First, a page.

The Corner


Is a No-Deal Brexit Still on the Table?

Theresa May’s withdrawal agreement with the EU has now been defeated twice in parliament, and by embarrassingly large majorities. The prime minister hopes to have a third vote on the same deal. However, the speaker of the House of Commons, John Bercow, has cited a law dating back to 1604 to warn the government that it cannot bring back the deal for another vote unless material changes have been made to it. The trouble is that the EU has said that it’s set in stone.

Why doesn’t the U.K. just leave without a deal? You may be wondering. In short, because Parliament doesn’t want that. But that doesn’t necessarily mean it has the power to stop it.

The day after Parliament rejected May’s deal for the second time, it voted on whether “no deal” should remain the legal default (as Britain is scheduled to leave the EU on March 29). Parliament decided that it should not. Next, it voted on whether to ask the EU for an extension to the exit date.

Today, the prime minister is in Brussels, asking the EU to allow a delay to Brexit, which is currently scheduled for March 29. What next? The British journalist Robert Peston shared a fascinating theory earlier this month:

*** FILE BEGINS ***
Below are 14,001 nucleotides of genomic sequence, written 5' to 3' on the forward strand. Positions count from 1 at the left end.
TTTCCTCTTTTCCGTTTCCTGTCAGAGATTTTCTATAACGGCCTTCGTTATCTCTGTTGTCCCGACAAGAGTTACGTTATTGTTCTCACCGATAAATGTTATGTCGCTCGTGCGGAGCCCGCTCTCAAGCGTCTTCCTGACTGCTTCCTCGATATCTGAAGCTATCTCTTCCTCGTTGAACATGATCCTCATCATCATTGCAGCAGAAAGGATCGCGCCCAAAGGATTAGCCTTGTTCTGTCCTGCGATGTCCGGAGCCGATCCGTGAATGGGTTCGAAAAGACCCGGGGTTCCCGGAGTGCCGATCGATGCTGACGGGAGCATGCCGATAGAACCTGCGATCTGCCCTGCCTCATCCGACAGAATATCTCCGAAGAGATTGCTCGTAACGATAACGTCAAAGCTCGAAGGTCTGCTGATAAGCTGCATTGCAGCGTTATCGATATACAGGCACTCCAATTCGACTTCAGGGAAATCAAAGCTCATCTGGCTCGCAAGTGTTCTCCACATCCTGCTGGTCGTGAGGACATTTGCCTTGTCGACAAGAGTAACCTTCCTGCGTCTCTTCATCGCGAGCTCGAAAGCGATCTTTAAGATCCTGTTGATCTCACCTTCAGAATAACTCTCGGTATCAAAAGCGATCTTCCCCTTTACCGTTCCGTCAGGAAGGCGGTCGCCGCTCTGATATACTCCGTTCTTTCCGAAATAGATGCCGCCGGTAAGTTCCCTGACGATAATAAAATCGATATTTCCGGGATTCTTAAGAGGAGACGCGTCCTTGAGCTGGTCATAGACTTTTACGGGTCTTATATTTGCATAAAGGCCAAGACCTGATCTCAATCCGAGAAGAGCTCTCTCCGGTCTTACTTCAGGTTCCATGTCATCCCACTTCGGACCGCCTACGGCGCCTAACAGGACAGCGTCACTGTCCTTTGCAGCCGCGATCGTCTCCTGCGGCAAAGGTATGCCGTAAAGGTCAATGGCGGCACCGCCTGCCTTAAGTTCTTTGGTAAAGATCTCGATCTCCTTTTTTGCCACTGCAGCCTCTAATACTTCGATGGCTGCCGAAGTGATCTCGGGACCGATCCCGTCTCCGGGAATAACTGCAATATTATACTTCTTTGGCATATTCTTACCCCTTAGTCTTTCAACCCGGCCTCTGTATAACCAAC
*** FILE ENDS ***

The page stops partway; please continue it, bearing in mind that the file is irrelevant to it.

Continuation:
Although MPs will vote against an imminent no-deal Brexit [this is indeed what happened], they cannot cancel the risk of leaving without a deal completely – because that decision is actually the EU’s, not ours, unless as a nation we choose to revoke for all time our choice to leave the European Union.

So, to bore on again, my central projection remains a no-deal Brexit at the end of May or in June – largely because EU governments are sick to the back teeth of not knowing what kind of Brexit or no-Brexit the UK actually wants.

Yesterday, Theresa May gave a speech in which she blamed the possibility of a delay on members of Parliament and assured the British public: “I’m on your side.” However, she also hinted to MPs that she might resign if there is still no Brexit by the end of June.

If it comes to it, could a new prime minister have the gumption to plow on ahead without a deal?

It’s an interesting thought.

Madeleine Kearns is a William F. Buckley Fellow in Political Journalism at the National Review Institute. She is from Glasgow, Scotland, and is a trained singer.

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